Trent Loos

We have a serious monopoly in the meatpacking business. In the late 1800s in New York City alone there were nearly 100 independent meatpackers. They were located in what is still called the meatpacking district, although now it is all condos and residences and there are no sides of swinging beef.

As an interesting side note, in the late 1800s the No. 1 complaint was “the biggest four meatpackers have too much control.” Sound familiar? At some level, it is simply the nature of the beast. Despite the parallels, the battle in today’s world is that the cattlemen’s price of a live animal is 6% higher than the 5-year rolling average, while retail beef prices are 25% higher.

The meat industry is my topic today because of the events that just took place in the White House where they hosted a roundtable under the guise of trying to get the farmer their “fair share.”

First, in my observation the only thing Biden accomplished was bringing to light the fact that there really is a problem. These packer margins have been far too large for far too long without passing fair market value back down the food chain. Interestingly, the pork system doesn’t have the same issue, per se, but maybe that is because most of the pork players are already tied to the packer so that increase is automatic. Yet, the brilliant minds in the White House came up with this:

“Four large meat-packing companies control 85% of the beef market. In poultry, the top four processing firms control 54% of the market. And in pork, the top four processing firms control about 70% of the market. The meatpackers and processors buy from farmers and sell to retailers like grocery stores, making them a key bottleneck in the food supply chain.

“Most farmers now have little or no choice of buyer for their product and little leverage to negotiate, causing their share of every dollar spent on food to decline. Fifty years ago, ranchers got over $0.60 of every dollar a consumer spent on beef, compared to about $0.39 today. Similarly, hog farmers got $0.40 to $0.60 on each dollar spent 50 years ago, down to about $0.19 today.”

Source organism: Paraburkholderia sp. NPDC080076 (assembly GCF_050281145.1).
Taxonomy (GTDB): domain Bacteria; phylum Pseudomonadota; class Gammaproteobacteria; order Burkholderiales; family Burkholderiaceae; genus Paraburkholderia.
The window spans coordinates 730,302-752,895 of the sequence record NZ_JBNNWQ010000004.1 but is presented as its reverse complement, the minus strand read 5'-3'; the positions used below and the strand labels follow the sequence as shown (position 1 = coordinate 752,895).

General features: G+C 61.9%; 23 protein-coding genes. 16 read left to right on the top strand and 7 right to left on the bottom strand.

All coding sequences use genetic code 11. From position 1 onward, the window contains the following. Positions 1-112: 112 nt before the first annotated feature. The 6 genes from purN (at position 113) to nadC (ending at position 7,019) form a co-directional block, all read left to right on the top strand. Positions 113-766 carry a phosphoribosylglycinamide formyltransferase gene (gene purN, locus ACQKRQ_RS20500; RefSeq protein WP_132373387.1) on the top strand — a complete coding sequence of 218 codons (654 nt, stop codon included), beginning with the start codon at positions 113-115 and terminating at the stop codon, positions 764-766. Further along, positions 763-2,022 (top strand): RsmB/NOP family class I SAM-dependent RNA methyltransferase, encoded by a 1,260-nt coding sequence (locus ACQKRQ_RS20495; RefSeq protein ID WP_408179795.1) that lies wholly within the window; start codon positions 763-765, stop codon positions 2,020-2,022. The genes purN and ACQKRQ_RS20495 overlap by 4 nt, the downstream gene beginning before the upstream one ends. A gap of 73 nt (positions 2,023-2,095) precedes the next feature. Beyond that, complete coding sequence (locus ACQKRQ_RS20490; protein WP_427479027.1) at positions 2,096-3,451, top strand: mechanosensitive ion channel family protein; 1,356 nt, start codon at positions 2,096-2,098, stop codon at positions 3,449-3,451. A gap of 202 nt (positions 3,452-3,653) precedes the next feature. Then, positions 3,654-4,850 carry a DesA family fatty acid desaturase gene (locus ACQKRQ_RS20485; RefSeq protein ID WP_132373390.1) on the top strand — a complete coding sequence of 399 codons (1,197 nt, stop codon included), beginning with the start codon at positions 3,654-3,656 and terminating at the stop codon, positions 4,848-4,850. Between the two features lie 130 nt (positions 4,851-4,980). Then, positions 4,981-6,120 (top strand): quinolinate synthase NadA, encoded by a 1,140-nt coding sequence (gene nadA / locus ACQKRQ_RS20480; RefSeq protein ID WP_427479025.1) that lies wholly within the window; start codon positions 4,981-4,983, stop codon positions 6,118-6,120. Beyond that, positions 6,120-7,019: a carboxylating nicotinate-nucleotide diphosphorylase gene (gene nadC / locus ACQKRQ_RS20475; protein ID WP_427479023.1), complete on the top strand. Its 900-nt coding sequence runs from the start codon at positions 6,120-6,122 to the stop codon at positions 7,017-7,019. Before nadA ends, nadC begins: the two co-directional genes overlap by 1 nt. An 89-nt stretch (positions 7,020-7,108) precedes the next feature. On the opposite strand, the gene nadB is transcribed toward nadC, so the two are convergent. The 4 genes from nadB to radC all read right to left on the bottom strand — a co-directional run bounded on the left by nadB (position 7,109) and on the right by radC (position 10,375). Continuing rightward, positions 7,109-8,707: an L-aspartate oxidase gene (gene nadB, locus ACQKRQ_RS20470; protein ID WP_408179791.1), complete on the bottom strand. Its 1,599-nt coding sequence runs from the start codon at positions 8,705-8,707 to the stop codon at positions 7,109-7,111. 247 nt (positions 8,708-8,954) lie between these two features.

Please, White House “team of experts,” explain to me how 39% of the consumer beef dollar is finding its way back to me and other producers? The two paragraphs they presented to the public don’t even make sense. If twice the value of the consumer's food dollar for beef compared to pork gets back to the producer, does that mean that packer control (85%) is a good thing? They don’t even understand their own words.

But their plan is a $1 billion dollar hand out they claim will fix everything. That subsidy is supposed to fix things like they list below:

• Expand and diversify meat and poultry processing capacity;

• Increase producer income;

• Provide producers an opportunity to have ownership in processing facilities;

• Create stable, well-paying jobs in rural regions;

• Raise the bar on worker health, safety, training, and wages for meatpacking jobs;

• Spur collaboration among producers and workers;

• Prompt state, tribal, and private co-investment; and

• Provide consumers with more choices.

First, I want to be very clear that there is a serious problem. However, the problem will never be fixed by the government; it will only be fixed by the consumers’ judicious use of their food dollar. If you don’t like the gouging taking place in retail, shop somewhere else because many great options exist. For starters, quit supporting big box giants and online shopping monopolies that only serve to provide the cheapest possible alternatives for their consumers while taking from the producers that raise it.

Selling direct is not easy but is always an option. We have worked hard not to sell one critter into the consolidated system since 2013. Another solution is more local butcher shops and increased regional meatpacking capacity. However, in talking to people who are working to increase local processing options, they say their greatest challenge is the federal government, not only because of unnecessary regulations in production but also finding people who will work the jobs.

Consumers have plenty of choices if they are willing to get off the couch and seek them. Collaboration of all kinds already exists at many levels so dumping more money into a black hole isn’t going to solve anything.

Editor’s note: The views expressed here are the author’s own and do not represent the views of High Plains Journal. Trent Loos is a sixth generation United States farmer, host of the daily radio show, Loos Tales, and founder of Faces of Agriculture, a non-profit organization putting the human element back into the production of food. Get more information at, or email Trent at

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